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Gay activists
demonstrate at Naval Academy

Gay activists
demonstrate at Naval Academy

A gay rights protest at the U.S. Naval Academy was held without incident Friday, with about 40 protesters mixing with midshipmen for two hours, despite the academy's warning beforehand that protesters risked arrest if they came on campus. The protesters, part of Virginia-based gay religious group Soulforce, held a silent vigil outside the academy's gates for about half an hour Friday morning before going on campus to have lunch in a visitors' cafeteria and fanning across campus to say hello to midshipmen.

Many of them were surprised to be allowed on campus and didn't seem to know what to do once they got there. "We all thought we'd get arrested," said protester Lizzy Hall, 20, shivering in an "Equality Ride" T-shirt and sandals in the cool, drizzly weather. Hall was among a group of three protesters who wandered around the campus shaking hands with the few midshipmen they could find.

The protest organizer, Jacob Reitan, called the event a "huge victory" because it went off without incident. Even though most midshipmen didn't stop to talk to the protesters, Reitan said, "our presence and our shirts are enough. Just to be out and gay on academy grounds is huge." Reitan added, "We didn't think we'd get this far."

School officials seemed a little relieved too that the protest ended without any arrests or disturbances. Watching the protesters eat pizza slices in the cafeteria, academy spokeswoman Deborah Goode said, "I think it went just fine." Some protesters wandered the campus after lunch not knowing what to do. "This is what happens when you don't think they'll let you on campus," said protester Tara Burgos.

The Naval Academy protest was a test run for the gay rights group, which plans to visit dozens of campuses next spring where students are threatened with expulsion for being gay. In addition to Christian colleges including Brigham Young University, the group plans events at the other military academies: West Point, the Air Force Academy in Colorado Springs, Colo., and the Coast Guard Academy.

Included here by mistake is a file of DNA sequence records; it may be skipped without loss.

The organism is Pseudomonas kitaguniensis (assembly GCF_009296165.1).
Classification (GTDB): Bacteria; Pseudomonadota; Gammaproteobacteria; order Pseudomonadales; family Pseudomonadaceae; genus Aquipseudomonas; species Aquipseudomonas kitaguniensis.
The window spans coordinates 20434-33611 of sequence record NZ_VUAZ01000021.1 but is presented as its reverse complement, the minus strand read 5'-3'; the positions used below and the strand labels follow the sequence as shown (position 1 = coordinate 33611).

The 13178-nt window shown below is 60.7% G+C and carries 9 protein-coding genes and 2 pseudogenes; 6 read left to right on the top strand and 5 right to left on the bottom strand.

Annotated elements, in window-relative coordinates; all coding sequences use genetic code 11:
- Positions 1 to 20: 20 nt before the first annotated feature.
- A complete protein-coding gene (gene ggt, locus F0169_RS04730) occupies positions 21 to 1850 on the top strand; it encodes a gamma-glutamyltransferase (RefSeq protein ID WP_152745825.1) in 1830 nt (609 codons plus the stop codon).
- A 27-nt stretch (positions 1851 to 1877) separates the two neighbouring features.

Among the protesters Friday was Tommie Watkins, a former Naval Academy student who was kicked out in 1997 for being gay. On his first visit to the academy since then, Watkins said many midshipmen know closeted gay colleagues in the military and don't mind serving with them. Watkins recalled a straight midshipman who approached him when he was expelled. "He said he would serve with me and follow me to death," said Watkins, now 30 and living in Florida.

Though the protest ended without incident, it appeared the two sides would clash in the days preceding it. Soulforce was told its members were not going to be allowed on campus for a protest and faced arrest if they tried. A statement by Cmdr. Rod Gibbons read, "A service member's sexual orientation is considered a personal and private matter." Reitan said protesters would come on campus anyway, and several protesters said they were told to wear comfortable clothes in case of arrest.

Academy officials later said the protesters were welcome to come on campus as visitors as long as they didn't carry signs or try to corner midshipmen. That was enough to placate Soulforce's group. "We didn't come here to cause a ruckus," Reitan said Friday. "We came here to have an honest dialogue, to say that no one should be forced to lie to serve their country."

The protest Friday was the latest challenge to the Naval Academy's stance toward gay service members. Last year the academy's alumni association voted for the second time to reject a proposed gay and lesbian alumni chapter. The group, San Francisco-based USNA Out, is the only group ever denied affiliation by the school's alumni association. (AP)

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